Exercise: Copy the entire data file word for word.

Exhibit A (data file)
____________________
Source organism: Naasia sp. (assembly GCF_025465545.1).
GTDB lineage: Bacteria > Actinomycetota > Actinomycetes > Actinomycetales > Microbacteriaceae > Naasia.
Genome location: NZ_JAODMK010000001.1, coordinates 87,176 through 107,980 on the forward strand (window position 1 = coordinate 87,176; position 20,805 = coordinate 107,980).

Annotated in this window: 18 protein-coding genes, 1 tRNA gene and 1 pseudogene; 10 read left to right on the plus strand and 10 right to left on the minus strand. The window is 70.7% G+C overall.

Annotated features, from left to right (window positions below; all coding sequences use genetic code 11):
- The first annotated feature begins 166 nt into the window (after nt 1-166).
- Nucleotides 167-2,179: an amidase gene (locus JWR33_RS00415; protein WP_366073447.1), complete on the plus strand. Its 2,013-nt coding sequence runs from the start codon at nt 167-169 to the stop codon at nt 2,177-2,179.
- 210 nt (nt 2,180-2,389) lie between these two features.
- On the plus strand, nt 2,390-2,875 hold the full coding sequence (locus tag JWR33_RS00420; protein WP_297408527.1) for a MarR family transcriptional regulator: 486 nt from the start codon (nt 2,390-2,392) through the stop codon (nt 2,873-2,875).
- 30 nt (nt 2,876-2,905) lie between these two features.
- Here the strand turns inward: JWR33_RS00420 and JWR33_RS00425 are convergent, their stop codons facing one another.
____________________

Source organism: Naasia sp. (assembly GCF_025465545.1).
GTDB lineage: Bacteria > Actinomycetota > Actinomycetes > Actinomycetales > Microbacteriaceae > Naasia.
Genome location: NZ_JAODMK010000001.1, coordinates 87,176 through 107,980 on the forward strand (window position 1 = coordinate 87,176; position 20,805 = coordinate 107,980).

Annotated in this window: 18 protein-coding genes, 1 tRNA gene and 1 pseudogene; 10 read left to right on the plus strand and 10 right to left on the minus strand. The window is 70.7% G+C overall.

Annotated features, from left to right (window positions below; all coding sequences use genetic code 11):
- The first annotated feature begins 166 nt into the window (after nt 1-166).
- Nucleotides 167-2,179: an amidase gene (locus JWR33_RS00415; protein WP_366073447.1), complete on the plus strand. Its 2,013-nt coding sequence runs from the start codon at nt 167-169 to the stop codon at nt 2,177-2,179.
- 210 nt (nt 2,180-2,389) lie between these two features.
- On the plus strand, nt 2,390-2,875 hold the full coding sequence (locus tag JWR33_RS00420; protein WP_297408527.1) for a MarR family transcriptional regulator: 486 nt from the start codon (nt 2,390-2,392) through the stop codon (nt 2,873-2,875).
- 30 nt (nt 2,876-2,905) lie between these two features.
- Here the strand turns inward: JWR33_RS00420 and JWR33_RS00425 are convergent, their stop codons facing one another.